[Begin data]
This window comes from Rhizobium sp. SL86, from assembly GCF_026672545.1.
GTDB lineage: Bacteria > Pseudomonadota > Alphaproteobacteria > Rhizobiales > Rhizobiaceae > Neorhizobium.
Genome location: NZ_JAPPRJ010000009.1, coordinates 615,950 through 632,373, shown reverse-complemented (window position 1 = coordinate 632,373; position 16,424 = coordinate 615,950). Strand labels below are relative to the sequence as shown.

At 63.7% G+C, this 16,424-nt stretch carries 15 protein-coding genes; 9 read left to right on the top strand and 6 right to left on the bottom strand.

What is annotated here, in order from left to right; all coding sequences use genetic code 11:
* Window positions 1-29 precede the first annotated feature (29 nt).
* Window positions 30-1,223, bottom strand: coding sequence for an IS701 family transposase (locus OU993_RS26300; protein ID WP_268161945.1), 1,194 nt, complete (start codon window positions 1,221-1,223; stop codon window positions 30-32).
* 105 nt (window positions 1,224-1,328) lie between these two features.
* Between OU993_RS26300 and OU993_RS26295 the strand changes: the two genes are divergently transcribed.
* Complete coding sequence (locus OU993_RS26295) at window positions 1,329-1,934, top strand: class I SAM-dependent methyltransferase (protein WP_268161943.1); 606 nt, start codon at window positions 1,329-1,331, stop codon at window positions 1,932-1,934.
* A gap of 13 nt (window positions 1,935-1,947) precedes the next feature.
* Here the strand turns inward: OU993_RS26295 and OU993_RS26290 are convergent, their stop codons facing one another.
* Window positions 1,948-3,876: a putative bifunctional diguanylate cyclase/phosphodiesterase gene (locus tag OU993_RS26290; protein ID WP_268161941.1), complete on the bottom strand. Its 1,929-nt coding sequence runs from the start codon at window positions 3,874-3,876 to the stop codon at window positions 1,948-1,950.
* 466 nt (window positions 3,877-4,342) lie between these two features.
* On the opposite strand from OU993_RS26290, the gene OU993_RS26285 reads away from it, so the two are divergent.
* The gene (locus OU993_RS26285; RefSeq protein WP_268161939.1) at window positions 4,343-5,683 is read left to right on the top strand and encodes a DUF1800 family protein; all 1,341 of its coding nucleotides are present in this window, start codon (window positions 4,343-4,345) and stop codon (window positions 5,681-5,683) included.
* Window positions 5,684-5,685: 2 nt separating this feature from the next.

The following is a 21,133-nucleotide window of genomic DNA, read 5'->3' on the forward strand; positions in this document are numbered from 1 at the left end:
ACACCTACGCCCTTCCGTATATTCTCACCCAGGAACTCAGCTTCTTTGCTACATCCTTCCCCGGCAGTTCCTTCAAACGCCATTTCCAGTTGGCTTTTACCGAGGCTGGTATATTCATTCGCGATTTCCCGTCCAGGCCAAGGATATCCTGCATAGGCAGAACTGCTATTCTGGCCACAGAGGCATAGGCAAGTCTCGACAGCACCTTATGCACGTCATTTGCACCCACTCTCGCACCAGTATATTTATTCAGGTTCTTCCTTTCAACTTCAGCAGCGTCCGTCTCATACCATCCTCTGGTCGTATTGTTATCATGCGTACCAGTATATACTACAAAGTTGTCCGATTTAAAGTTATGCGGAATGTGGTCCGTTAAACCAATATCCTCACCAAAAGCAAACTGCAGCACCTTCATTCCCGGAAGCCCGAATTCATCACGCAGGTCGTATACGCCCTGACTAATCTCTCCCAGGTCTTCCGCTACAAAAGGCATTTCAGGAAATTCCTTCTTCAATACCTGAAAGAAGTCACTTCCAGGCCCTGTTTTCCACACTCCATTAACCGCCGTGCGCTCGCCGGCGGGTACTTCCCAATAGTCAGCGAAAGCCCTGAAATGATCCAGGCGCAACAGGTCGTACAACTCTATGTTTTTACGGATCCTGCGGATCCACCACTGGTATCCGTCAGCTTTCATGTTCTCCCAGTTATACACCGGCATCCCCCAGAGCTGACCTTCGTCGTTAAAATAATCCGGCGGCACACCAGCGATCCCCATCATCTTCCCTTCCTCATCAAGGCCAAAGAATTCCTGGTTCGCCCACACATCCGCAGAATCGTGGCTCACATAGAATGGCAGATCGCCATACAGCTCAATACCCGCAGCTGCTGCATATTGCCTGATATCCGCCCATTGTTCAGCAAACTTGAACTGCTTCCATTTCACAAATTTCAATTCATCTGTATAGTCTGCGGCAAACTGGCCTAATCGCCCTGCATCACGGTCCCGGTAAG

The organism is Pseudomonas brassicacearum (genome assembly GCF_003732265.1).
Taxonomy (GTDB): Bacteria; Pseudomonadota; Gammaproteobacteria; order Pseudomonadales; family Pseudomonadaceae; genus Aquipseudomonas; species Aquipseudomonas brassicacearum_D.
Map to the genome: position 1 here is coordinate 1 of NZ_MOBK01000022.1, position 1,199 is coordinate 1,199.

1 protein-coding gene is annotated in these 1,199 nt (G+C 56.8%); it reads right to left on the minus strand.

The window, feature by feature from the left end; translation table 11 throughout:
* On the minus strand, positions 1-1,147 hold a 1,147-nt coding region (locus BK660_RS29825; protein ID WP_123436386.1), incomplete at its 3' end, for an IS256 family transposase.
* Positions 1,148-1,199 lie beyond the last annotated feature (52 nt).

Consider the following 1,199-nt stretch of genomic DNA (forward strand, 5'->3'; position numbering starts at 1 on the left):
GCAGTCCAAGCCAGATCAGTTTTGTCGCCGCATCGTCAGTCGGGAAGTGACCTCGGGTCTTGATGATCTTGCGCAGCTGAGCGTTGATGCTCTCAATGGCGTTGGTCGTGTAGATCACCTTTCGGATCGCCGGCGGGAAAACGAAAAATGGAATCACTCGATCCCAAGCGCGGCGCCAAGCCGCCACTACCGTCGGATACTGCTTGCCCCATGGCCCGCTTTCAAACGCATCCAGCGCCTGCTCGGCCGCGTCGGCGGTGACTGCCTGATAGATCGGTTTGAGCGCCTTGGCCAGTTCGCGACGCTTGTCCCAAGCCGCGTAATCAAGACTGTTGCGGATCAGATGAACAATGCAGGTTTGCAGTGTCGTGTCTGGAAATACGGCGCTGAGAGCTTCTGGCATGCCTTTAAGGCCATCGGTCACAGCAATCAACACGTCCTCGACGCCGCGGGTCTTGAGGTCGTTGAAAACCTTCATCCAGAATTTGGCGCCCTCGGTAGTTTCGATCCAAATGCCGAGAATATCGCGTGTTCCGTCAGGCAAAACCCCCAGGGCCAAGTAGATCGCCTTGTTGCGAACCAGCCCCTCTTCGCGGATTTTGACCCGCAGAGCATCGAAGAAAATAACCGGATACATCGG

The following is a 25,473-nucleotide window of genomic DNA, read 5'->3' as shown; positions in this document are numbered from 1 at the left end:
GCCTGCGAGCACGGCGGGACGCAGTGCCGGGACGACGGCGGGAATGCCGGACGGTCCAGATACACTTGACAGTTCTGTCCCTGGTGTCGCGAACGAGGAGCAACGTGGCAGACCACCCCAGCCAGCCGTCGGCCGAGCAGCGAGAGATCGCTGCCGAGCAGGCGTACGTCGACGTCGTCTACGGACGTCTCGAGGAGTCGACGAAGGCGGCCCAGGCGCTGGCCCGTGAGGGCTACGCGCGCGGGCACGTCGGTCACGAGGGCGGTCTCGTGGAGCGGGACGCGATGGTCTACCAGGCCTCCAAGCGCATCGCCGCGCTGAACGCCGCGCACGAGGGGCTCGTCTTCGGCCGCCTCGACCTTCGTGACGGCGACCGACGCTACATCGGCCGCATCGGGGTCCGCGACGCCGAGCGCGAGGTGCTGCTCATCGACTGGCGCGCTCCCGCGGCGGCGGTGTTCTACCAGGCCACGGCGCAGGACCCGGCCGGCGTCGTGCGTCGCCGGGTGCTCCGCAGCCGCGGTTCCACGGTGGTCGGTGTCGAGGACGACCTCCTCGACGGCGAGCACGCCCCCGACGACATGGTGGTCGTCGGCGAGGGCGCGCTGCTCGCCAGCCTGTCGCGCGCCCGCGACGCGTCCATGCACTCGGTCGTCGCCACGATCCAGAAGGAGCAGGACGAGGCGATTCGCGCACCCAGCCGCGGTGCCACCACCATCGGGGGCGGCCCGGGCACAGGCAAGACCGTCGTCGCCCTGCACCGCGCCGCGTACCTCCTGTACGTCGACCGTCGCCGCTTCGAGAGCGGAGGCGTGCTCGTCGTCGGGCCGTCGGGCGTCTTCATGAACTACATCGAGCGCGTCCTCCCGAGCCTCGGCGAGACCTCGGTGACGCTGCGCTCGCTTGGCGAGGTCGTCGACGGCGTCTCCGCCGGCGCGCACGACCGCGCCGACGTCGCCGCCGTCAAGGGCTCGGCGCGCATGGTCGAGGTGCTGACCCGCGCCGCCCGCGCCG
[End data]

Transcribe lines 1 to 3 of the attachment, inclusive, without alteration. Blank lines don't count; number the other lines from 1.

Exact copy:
This window comes from Rhizobium sp. SL86, from assembly GCF_026672545.1.
GTDB lineage: Bacteria > Pseudomonadota > Alphaproteobacteria > Rhizobiales > Rhizobiaceae > Neorhizobium.
Genome location: NZ_JAPPRJ010000009.1, coordinates 615,950 through 632,373, shown reverse-complemented (window position 1 = coordinate 632,373; position 16,424 = coordinate 615,950). Strand labels below are relative to the sequence as shown.